Germany’s six leading economic think tanks say economic growth in Europe’s largest economy will barely improve in 2006 after slowing significantly this year.
In the bi-annual report they have just published, the institutes concluded that consumer spending will pick up less than they expected earlier amid persistent joblessness.
Roland Doehrn, one of the economists who contributed to the report, said: “The German business cycle still depends very much on foreign impetus. Even small disruptions from abroad can push the German economy back towards stagnation, because the domestic economy’s dynamic won’t be very pronounced this year.”
The institutes forecast GDP growth of 0.8% this year and just 1.2% next year.
The prediction for unemployment is an average of 11.2% this year, falling to 10.9% next year and the deficit should shrink from 3.5% tp 3.1%.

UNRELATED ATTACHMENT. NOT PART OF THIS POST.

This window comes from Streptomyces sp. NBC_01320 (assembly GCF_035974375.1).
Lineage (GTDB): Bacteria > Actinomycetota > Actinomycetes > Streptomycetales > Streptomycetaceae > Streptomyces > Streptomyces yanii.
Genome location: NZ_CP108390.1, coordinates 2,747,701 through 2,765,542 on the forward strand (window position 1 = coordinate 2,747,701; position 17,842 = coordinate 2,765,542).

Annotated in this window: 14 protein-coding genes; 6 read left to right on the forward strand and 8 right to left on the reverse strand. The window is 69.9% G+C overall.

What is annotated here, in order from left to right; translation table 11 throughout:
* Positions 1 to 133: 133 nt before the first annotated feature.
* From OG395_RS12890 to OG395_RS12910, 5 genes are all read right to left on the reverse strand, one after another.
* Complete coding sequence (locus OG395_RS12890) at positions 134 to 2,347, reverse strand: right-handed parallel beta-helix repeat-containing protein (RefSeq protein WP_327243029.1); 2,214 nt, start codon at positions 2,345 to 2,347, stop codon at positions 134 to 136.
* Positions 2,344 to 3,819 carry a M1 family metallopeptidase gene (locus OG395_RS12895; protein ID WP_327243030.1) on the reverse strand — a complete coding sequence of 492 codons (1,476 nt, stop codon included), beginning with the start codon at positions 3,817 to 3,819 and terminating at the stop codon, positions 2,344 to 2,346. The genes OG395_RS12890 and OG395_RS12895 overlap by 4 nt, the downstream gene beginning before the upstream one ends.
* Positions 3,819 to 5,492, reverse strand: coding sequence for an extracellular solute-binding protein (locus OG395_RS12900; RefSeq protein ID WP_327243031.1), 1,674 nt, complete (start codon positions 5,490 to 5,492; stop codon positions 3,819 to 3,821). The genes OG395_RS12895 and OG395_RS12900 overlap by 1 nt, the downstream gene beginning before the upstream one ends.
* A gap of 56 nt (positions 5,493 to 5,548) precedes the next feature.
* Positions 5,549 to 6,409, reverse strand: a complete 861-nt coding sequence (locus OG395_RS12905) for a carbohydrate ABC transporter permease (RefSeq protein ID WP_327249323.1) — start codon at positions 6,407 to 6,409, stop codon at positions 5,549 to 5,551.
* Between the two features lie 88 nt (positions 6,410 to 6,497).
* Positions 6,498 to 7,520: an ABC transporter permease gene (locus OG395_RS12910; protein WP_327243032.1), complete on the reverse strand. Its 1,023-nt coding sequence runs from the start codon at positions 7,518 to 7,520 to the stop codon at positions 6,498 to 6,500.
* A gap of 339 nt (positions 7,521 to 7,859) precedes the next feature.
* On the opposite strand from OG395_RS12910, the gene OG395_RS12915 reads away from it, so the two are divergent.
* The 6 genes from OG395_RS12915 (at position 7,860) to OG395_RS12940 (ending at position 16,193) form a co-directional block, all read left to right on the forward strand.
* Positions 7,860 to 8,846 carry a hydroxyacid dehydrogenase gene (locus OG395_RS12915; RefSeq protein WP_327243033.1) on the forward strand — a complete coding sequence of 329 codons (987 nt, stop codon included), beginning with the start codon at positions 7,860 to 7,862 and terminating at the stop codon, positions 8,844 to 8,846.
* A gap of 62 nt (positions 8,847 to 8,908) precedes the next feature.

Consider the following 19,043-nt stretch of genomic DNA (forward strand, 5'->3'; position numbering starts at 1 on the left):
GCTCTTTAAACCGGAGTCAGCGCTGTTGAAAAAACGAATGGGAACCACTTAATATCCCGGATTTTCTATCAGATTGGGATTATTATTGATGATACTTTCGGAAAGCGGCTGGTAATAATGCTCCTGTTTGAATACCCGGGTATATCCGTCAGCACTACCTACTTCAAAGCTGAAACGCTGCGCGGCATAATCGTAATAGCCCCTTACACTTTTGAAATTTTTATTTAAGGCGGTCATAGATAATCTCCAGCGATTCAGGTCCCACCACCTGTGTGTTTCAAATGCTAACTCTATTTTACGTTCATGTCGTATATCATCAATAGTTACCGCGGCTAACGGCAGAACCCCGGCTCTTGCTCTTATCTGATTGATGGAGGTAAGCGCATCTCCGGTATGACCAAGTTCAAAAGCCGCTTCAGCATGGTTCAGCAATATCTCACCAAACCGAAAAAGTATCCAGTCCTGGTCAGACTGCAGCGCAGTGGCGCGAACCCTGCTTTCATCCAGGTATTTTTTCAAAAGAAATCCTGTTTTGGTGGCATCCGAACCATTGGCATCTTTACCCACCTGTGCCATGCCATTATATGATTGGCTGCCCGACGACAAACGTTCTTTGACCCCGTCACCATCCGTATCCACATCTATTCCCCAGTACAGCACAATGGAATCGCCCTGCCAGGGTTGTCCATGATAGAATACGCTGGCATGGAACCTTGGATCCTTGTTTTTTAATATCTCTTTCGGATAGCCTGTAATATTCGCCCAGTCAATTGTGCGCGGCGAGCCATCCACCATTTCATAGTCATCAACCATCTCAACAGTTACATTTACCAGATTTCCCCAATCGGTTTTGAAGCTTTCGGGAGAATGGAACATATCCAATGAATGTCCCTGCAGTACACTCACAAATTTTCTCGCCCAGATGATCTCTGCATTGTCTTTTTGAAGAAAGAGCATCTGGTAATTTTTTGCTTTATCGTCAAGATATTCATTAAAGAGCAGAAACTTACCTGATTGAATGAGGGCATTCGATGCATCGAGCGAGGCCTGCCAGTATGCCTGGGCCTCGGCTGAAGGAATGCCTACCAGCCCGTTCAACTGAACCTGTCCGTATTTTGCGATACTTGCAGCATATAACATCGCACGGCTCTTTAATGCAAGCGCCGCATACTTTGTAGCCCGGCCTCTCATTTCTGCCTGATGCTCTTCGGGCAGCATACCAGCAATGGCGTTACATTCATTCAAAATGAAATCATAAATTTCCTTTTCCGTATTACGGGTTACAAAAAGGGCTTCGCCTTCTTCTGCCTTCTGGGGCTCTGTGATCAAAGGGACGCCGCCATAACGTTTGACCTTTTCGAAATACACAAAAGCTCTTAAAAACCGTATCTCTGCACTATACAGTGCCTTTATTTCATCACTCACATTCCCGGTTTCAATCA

The institutes said that a decline in building investment has continued and their surveys suggest that overall hiring may be slow to pick up even as business sentiment improves.
One encouraging sign the think tanks spotted was an upward trend in investment in machinery and equipment by German companies.
But consumption by individuals has remained especially weak, as the rise in energy prices further depressed household income and the domestic economy has more or less stagnated during the last year.
With German growth driven entirely by exports, the prediction is for an improvement from the depreciation of the euro against the dollar.
The institutes based their forecast on the assumption oil prices will be around $60 a barrel next year, the euro will average $1.20 and the European Central Bank will raise interest rates by 0.5% next year.